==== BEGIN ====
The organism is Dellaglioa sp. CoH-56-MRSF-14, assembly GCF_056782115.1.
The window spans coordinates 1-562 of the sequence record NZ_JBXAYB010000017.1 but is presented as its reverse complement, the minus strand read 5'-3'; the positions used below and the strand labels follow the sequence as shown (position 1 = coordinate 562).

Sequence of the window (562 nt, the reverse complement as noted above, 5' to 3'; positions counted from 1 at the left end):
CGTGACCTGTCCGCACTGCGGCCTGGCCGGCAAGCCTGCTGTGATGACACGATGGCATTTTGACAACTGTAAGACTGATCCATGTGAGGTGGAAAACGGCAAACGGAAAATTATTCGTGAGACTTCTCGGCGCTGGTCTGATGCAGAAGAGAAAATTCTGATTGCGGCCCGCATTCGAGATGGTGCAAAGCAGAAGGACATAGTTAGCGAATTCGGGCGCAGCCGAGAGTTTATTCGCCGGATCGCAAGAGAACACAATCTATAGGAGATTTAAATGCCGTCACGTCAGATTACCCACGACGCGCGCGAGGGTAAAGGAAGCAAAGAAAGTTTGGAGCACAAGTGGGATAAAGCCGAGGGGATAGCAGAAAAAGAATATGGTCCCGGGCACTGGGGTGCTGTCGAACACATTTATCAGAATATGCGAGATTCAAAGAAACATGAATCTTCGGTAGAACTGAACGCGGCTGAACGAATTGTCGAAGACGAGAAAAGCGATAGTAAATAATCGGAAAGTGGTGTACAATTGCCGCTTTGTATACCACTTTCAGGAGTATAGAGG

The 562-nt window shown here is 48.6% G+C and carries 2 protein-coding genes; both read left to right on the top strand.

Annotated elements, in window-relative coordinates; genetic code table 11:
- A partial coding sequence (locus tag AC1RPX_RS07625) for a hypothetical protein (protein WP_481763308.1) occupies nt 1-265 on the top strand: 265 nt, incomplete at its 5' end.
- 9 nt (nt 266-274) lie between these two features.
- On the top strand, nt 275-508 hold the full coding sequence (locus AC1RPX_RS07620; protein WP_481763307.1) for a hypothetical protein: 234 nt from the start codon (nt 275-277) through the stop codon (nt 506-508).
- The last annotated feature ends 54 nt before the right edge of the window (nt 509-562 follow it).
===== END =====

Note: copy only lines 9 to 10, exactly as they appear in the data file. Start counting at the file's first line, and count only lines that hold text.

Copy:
- On the top strand, nt 275-508 hold the full coding sequence (locus AC1RPX_RS07620; protein WP_481763307.1) for a hypothetical protein: 234 nt from the start codon (nt 275-277) through the stop codon (nt 506-508).
- The last annotated feature ends 54 nt before the right edge of the window (nt 509-562 follow it).